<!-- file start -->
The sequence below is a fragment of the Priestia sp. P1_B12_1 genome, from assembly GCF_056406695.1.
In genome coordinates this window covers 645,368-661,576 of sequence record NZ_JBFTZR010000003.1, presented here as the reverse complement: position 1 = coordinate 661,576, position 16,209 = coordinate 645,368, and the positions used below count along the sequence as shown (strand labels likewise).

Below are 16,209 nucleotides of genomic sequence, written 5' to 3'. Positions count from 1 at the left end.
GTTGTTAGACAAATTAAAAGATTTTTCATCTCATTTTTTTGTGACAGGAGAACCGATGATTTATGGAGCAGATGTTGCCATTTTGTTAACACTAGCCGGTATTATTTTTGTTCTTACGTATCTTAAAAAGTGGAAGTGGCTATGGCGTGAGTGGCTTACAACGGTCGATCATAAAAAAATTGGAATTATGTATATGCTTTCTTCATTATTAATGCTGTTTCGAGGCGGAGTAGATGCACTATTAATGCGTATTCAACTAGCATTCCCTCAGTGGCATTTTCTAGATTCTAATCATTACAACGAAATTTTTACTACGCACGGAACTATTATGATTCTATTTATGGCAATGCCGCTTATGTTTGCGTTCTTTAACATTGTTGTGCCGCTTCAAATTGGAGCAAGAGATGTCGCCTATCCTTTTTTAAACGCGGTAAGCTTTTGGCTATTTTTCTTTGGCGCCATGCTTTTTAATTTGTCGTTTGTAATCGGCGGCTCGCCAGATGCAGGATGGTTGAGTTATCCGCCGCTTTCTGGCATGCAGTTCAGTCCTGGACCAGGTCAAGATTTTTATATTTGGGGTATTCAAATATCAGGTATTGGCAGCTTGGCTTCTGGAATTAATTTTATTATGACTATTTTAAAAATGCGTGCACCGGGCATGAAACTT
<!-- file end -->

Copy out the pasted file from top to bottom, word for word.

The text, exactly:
The sequence below is a fragment of the Priestia sp. P1_B12_1 genome, from assembly GCF_056406695.1.
In genome coordinates this window covers 645,368-661,576 of sequence record NZ_JBFTZR010000003.1, presented here as the reverse complement: position 1 = coordinate 661,576, position 16,209 = coordinate 645,368, and the positions used below count along the sequence as shown (strand labels likewise).

Below are 16,209 nucleotides of genomic sequence, written 5' to 3'. Positions count from 1 at the left end.
GTTGTTAGACAAATTAAAAGATTTTTCATCTCATTTTTTTGTGACAGGAGAACCGATGATTTATGGAGCAGATGTTGCCATTTTGTTAACACTAGCCGGTATTATTTTTGTTCTTACGTATCTTAAAAAGTGGAAGTGGCTATGGCGTGAGTGGCTTACAACGGTCGATCATAAAAAAATTGGAATTATGTATATGCTTTCTTCATTATTAATGCTGTTTCGAGGCGGAGTAGATGCACTATTAATGCGTATTCAACTAGCATTCCCTCAGTGGCATTTTCTAGATTCTAATCATTACAACGAAATTTTTACTACGCACGGAACTATTATGATTCTATTTATGGCAATGCCGCTTATGTTTGCGTTCTTTAACATTGTTGTGCCGCTTCAAATTGGAGCAAGAGATGTCGCCTATCCTTTTTTAAACGCGGTAAGCTTTTGGCTATTTTTCTTTGGCGCCATGCTTTTTAATTTGTCGTTTGTAATCGGCGGCTCGCCAGATGCAGGATGGTTGAGTTATCCGCCGCTTTCTGGCATGCAGTTCAGTCCTGGACCAGGTCAAGATTTTTATATTTGGGGTATTCAAATATCAGGTATTGGCAGCTTGGCTTCTGGAATTAATTTTATTATGACTATTTTAAAAATGCGTGCACCGGGCATGAAACTT